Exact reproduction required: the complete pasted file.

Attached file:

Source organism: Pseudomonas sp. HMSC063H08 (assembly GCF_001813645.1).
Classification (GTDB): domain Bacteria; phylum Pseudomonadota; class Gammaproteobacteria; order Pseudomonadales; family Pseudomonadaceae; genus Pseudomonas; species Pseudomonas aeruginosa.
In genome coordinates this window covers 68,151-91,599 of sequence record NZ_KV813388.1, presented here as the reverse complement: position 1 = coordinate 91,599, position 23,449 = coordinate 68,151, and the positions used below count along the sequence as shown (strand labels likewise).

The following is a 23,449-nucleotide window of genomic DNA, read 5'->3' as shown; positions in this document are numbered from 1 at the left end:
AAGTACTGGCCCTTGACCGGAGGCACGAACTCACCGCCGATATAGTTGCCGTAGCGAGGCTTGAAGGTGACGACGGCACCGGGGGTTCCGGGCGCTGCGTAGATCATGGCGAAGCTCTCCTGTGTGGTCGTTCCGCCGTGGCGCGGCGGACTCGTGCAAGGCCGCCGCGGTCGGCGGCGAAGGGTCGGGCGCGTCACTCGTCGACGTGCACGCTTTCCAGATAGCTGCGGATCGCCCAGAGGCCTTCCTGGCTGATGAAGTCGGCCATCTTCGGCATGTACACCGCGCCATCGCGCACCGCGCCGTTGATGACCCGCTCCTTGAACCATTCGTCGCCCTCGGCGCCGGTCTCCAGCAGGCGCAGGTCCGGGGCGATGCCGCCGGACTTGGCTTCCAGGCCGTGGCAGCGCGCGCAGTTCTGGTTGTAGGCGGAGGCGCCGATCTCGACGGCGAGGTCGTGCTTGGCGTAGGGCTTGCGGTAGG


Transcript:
Source organism: Pseudomonas sp. HMSC063H08 (assembly GCF_001813645.1).
Classification (GTDB): domain Bacteria; phylum Pseudomonadota; class Gammaproteobacteria; order Pseudomonadales; family Pseudomonadaceae; genus Pseudomonas; species Pseudomonas aeruginosa.
In genome coordinates this window covers 68,151-91,599 of sequence record NZ_KV813388.1, presented here as the reverse complement: position 1 = coordinate 91,599, position 23,449 = coordinate 68,151, and the positions used below count along the sequence as shown (strand labels likewise).

The following is a 23,449-nucleotide window of genomic DNA, read 5'->3' as shown; positions in this document are numbered from 1 at the left end:
AAGTACTGGCCCTTGACCGGAGGCACGAACTCACCGCCGATATAGTTGCCGTAGCGAGGCTTGAAGGTGACGACGGCACCGGGGGTTCCGGGCGCTGCGTAGATCATGGCGAAGCTCTCCTGTGTGGTCGTTCCGCCGTGGCGCGGCGGACTCGTGCAAGGCCGCCGCGGTCGGCGGCGAAGGGTCGGGCGCGTCACTCGTCGACGTGCACGCTTTCCAGATAGCTGCGGATCGCCCAGAGGCCTTCCTGGCTGATGAAGTCGGCCATCTTCGGCATGTACACCGCGCCATCGCGCACCGCGCCGTTGATGACCCGCTCCTTGAACCATTCGTCGCCCTCGGCGCCGGTCTCCAGCAGGCGCAGGTCCGGGGCGATGCCGCCGGACTTGGCTTCCAGGCCGTGGCAGCGCGCGCAGTTCTGGTTGTAGGCGGAGGCGCCGATCTCGACGGCGAGGTCGTGCTTGGCGTAGGGCTTGCGGTAGG